Total water intake (TWI) was influenced (p< 0.01) by drinker type, environmental, temperature and broiler age. As expected, total water intake was 7.55 times higher in bell drinkers (28.11 mL) as compared to nipples (3.72 mL) during the observation period. Birds kept at 34 ºC consumed 17.85 mL of water, whereas those kept at 25 ºC drank 13.98 mL (a 3.87 mL difference), demonstrating the effect of temperature on water intake. Moreover, as previously found for FAD, TWI increased with bird age.

Water intake per access (WIA) results, as well as TWI, was influenced (p<0.01) by type of drinker, environmental temperature and bird age. Considering the effects of type of drinker, birds drinking from bell drinkers presented 35.83 times higher WIA (0.86 mL) as compared to birds housed in cages with nipple drinkers (0.024 mL). As to environmental temperature birds kept at 25 ºC showed lower WIA as compared to birds housed at 34 ºC (0.405 mL vs. 0.478 mL). And, again, the effect of age was the same as that found for FAD and TWI.

Data show that water intake per visit to drinker was 35.83 times higher with bell drinker as compared to nipple drinkers, as expected. Intake per visit was 18% higher at 34 ºC than at 25 ºC, demonstrating that temperature affects water intake behavior and the importance of providing adequate and efficient water supply for broilers.

The higher number of visits to the drinkers at 25 ºC as compared to 34 ºC was surprising, as it is expected that water intake of broilers submitted to higher environmental temperatures should be higher to regulate physiological functions and body temperature. The higher number of visits at 25 ºC may be due to a possible anatomical limitation of broilers relative to crop capacity, that is, higher temperatures prevent the intake of a higher amount of water, whereas under commercial conditions, it may be more difficult to broilers approach the drinkers. A second factor is that the size of crop may not have allowed the ingestion of high amounts of water in each visit to drinker. Therefore, the birds have to visit the drinkers more frequently to compensate for this limitation when submitted to high temperatures. At 34 ºC, total water intake was a little higher for nipple drinkers as compared to bell drinkers, indicating a possible limitation of the use of this type of drinker at high environmental temperatures.

Table 1 also shows significant interactions (p<0.01) between drinker type and age and between drinker type and environmental temperature for the three evaluated parameters, and between environmental temperature and age for water intake per event.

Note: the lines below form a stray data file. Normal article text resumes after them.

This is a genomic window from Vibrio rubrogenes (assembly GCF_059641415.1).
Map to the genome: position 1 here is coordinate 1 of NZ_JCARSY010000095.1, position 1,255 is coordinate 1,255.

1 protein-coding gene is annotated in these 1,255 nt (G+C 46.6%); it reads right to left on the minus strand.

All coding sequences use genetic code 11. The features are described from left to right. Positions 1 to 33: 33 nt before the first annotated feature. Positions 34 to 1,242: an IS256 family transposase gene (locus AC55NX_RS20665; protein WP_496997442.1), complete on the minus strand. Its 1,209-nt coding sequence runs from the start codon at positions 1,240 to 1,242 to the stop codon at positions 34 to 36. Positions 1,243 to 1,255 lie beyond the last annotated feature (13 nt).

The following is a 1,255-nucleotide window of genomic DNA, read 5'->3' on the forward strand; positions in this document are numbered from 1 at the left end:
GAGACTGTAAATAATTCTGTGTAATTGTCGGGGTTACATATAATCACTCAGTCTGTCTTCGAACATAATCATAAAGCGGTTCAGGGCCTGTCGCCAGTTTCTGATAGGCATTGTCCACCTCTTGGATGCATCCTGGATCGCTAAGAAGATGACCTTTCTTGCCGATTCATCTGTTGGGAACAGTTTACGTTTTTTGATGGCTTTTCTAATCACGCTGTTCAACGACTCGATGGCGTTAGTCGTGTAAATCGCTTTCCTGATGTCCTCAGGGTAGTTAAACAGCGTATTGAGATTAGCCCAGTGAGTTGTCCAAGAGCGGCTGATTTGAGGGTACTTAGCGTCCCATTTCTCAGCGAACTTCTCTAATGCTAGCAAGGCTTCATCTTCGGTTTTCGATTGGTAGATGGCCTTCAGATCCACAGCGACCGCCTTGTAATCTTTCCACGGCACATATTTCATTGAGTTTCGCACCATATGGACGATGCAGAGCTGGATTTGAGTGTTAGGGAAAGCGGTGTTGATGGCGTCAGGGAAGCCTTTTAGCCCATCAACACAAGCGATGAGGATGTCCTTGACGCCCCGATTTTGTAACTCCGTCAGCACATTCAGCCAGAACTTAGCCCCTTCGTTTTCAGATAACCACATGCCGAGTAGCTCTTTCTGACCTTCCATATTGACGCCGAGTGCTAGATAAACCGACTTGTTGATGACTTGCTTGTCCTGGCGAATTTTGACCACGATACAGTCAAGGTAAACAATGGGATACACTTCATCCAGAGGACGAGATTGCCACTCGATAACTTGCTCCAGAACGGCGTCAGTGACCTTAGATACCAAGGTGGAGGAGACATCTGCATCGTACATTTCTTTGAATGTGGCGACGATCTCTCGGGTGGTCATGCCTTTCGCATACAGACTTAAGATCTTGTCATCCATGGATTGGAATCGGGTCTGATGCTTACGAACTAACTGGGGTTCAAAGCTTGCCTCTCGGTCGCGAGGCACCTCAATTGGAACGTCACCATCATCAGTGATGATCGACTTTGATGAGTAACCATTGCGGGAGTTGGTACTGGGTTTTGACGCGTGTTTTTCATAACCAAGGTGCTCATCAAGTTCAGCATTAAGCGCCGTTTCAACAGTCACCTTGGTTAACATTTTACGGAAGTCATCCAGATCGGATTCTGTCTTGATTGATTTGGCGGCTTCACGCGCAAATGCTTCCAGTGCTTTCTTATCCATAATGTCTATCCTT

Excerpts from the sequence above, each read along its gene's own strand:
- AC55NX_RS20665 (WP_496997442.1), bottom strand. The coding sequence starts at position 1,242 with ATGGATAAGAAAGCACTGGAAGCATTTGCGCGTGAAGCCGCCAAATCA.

The frequency of visits to bell drinkers at 34 ºC was higher relative to 25 ºC (42 vs. 28). When bell drinkers were used, less water was ingested per visit, but total water intake was higher during the total period of observation. Surprisingly, it seems that heat stress induced by high environmental temperature did not induce a possible "optimization" of broiler behavior, that is, it would be expected that birds would ingest more water per visit to the drinker and visit the drinkers less often. This was more evident when the results of nipple drinkers were analyzed (Table 3).



Except for frequency of visits to nipple drinkers (176.74 vs. 136.13) and water intake per visit to bell drinkers (0.95 vs. 0.78 mL), which were higher at 25 ºC as compared to 34 ºC, the results of the interaction between environmental temperature and type of drinker (Table 2) show that the highest parameter values were usually obtained at 34 ºC. This could indicate that there is an anatomical or physiological limitation that controls the water intake of broilers reared under similar conditions, and that this control is more important than type of drinker or environmental temperature. This control would be anatomically exerted by the proventriculus, and physiologically by environmental temperature in association with mechanisms that prevent water imbalance. This possible limitation account for the number of visits observed at 25 ºC. Klosowski et al. (2004) found in a study with layers that the water temperature in nipple drinkers was higher as compared to continuous drinker system. Although water temperature in the drinkers was not measured in the present experiment, it may have been different between nipple and bell drinkers.